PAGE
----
Fair global agreements, home-grown vaccines and sharing extra doses with poorer nations are all needed if we're to ever emerge from this pandemic.
Russian Sputnik V vaccines arriving at Silvio Pettiross airport in Ciudad Luque, Paraguay, February 2021.
The global vaccine rollout has not been free from geopolitical rivalries and point-scoring.
While people with certain disabilities are already at higher risk for severe COVID-19, that risk is increased by elements within the health-care system.
People with disabilities are overlooked for COVID-19 vaccine distribution and triage protocols. We need to make this group a priority and address issues that put them at risk.
A worker pours dry ice into boxes containing Pfizer’s COVID-19 vaccine.
Morry Gash/Pool/AFP via Getty Images
From designing vaccine supply chains to improving PPE to rebuilding trust, systematically bringing engineering knowhow to public health problems could make a huge difference.
Health-care workers wait in line at a COVID-19 vaccine clinic in Toronto on Jan. 7, 2021.
THE CANADIAN PRESS/Nathan Denette
Rollout of COVID-19 vaccines has begun. But getting the jab doesn't mean abandoning masks, distancing and handwashing. Here's why the current preventive measures must continue post-vaccine.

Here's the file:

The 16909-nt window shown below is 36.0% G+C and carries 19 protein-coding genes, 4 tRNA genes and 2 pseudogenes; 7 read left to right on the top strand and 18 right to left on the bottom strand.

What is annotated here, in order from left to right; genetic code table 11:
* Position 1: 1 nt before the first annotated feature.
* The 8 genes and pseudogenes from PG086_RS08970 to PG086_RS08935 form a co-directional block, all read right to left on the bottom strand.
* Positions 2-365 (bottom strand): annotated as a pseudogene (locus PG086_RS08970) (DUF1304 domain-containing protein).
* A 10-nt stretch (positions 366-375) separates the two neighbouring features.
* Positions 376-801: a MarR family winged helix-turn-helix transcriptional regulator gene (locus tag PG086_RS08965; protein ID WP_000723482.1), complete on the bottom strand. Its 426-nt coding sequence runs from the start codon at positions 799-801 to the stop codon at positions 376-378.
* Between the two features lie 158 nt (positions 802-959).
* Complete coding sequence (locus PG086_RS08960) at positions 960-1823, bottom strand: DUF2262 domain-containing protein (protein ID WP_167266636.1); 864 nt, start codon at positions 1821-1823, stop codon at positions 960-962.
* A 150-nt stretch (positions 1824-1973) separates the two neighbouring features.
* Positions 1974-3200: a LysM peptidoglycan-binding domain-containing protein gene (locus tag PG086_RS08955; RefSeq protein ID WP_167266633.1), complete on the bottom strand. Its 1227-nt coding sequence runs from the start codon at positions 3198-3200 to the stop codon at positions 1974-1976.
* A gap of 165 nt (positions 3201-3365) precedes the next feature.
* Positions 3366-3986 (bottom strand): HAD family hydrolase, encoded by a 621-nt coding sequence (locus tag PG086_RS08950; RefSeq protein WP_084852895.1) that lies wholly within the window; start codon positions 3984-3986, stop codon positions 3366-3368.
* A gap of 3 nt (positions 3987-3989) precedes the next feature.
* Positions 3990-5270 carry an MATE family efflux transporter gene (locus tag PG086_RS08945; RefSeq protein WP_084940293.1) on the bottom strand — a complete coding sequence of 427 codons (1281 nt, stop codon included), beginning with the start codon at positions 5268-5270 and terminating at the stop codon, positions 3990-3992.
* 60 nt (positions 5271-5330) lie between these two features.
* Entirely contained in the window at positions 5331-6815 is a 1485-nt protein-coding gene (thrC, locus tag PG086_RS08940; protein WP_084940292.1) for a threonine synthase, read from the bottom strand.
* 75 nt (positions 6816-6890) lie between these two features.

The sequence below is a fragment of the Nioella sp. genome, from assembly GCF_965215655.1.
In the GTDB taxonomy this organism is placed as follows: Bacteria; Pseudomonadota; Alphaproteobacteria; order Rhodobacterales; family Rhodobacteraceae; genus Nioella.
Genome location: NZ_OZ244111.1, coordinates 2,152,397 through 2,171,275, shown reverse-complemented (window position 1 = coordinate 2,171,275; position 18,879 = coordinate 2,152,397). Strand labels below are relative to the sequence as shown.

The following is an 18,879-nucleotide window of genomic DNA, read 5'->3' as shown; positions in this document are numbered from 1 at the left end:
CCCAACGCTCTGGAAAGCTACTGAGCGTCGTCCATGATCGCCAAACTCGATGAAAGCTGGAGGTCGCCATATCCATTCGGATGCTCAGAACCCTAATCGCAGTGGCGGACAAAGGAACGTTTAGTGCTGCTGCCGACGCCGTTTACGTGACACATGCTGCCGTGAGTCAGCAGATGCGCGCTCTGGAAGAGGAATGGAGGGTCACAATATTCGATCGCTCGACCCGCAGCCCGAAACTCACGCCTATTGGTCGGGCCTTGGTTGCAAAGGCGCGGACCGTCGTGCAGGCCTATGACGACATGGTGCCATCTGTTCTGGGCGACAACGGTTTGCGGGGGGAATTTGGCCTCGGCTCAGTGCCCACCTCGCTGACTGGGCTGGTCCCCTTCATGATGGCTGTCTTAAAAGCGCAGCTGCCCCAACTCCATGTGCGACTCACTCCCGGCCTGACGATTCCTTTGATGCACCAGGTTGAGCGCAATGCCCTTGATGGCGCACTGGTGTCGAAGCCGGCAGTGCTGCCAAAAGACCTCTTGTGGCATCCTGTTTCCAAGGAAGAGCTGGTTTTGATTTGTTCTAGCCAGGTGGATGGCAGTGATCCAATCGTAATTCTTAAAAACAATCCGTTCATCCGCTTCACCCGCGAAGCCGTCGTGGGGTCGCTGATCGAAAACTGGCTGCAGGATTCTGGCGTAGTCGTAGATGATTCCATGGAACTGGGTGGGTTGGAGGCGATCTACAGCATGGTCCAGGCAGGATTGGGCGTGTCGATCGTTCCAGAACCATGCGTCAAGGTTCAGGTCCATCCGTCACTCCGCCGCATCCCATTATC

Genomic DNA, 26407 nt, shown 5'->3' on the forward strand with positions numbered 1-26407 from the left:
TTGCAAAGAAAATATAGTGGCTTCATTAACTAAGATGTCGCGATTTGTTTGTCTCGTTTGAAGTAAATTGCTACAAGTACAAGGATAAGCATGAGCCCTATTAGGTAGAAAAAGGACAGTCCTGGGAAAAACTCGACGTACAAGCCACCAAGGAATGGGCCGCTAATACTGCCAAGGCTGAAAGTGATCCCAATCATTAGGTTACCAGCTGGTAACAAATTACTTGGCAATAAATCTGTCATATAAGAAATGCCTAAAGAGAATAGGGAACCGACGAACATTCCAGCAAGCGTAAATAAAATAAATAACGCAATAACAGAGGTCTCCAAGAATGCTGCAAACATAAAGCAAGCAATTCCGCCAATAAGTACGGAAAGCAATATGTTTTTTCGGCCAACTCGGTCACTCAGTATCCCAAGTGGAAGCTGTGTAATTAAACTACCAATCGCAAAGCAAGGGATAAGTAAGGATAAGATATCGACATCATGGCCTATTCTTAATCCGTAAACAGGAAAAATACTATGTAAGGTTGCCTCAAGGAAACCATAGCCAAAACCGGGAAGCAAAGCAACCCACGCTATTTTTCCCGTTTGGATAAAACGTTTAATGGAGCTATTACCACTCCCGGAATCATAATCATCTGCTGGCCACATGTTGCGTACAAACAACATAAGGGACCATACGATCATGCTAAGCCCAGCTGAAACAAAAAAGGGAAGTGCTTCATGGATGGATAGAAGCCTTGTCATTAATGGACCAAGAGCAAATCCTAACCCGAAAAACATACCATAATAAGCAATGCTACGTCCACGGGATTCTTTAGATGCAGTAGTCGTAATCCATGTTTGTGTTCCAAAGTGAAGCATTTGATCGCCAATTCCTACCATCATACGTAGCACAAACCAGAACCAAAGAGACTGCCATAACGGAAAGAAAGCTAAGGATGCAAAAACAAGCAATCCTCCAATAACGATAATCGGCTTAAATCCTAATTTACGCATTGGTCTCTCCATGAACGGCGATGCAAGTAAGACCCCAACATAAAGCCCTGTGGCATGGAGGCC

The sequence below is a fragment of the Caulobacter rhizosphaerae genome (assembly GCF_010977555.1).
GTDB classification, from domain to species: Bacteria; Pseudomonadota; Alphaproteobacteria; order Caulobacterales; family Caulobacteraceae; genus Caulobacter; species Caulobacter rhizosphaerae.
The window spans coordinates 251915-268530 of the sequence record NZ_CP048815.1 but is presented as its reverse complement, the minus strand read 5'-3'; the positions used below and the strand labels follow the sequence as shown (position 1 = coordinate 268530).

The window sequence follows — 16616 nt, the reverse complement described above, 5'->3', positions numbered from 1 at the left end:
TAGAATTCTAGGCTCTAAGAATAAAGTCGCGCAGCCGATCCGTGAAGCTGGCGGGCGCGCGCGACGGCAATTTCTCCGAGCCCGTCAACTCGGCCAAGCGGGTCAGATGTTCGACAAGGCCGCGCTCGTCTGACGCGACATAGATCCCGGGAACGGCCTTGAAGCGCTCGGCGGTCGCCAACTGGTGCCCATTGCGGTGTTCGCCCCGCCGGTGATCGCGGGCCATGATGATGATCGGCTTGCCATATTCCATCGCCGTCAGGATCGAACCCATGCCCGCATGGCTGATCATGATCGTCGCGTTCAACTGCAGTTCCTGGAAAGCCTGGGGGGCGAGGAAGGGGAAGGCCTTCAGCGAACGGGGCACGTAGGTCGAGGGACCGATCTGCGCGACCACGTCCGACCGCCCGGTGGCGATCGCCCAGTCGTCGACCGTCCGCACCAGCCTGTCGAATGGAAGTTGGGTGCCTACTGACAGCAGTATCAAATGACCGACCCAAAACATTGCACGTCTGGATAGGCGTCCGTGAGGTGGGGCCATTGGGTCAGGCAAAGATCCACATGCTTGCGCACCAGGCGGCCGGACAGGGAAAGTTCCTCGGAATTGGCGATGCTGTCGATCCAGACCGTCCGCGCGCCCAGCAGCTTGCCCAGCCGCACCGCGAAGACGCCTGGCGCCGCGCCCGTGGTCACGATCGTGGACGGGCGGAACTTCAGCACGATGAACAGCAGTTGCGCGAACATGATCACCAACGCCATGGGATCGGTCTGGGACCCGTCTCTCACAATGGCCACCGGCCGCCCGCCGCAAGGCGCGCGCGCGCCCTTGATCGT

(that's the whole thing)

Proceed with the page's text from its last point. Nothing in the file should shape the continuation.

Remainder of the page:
With reports emerging of vaccine wastage across the world, medical supply chain experts explain why that's to be expected.
Seniors in Fort Myers, Fla. wait for their COVID-19 vaccinations. At this site, 800 doses of vaccine were available.
Octavio Jones via Getty Images
The shipment of goods to suppliers has become technologically sophisticated. Delays in getting out the COVID-19 vaccine to people show that the breakdowns come down to something more basic.
Getting vaccines to rural and hard-to-reach areas is critical for public health and ethical reasons.
Hector Roqueta Rivero/Moment via Getty Images
So far, the only COVID-19 vaccines authorized for use need to be kept frozen. But there are many places in the world that can't support a cold supply chain.
Efficient shipping and storage could prevent a lot of wasted vaccines.
AP Photo/Morry Gash, Pool
COVID-19 vaccines have very specific storage requirements that make shipping a difficult task. Two ideas – fulfillment centers and cross-docking – could help overcome some distribution challenges.
After receiving the vaccine, health systems have a complicated job ahead of them.
AP Photo/Ng Han Guan
Health systems around the US are on the cusp of receiving COVID-19 vaccines. At the end of this months-long effort are the nitty-gritty details of how health care providers are giving people the vaccine.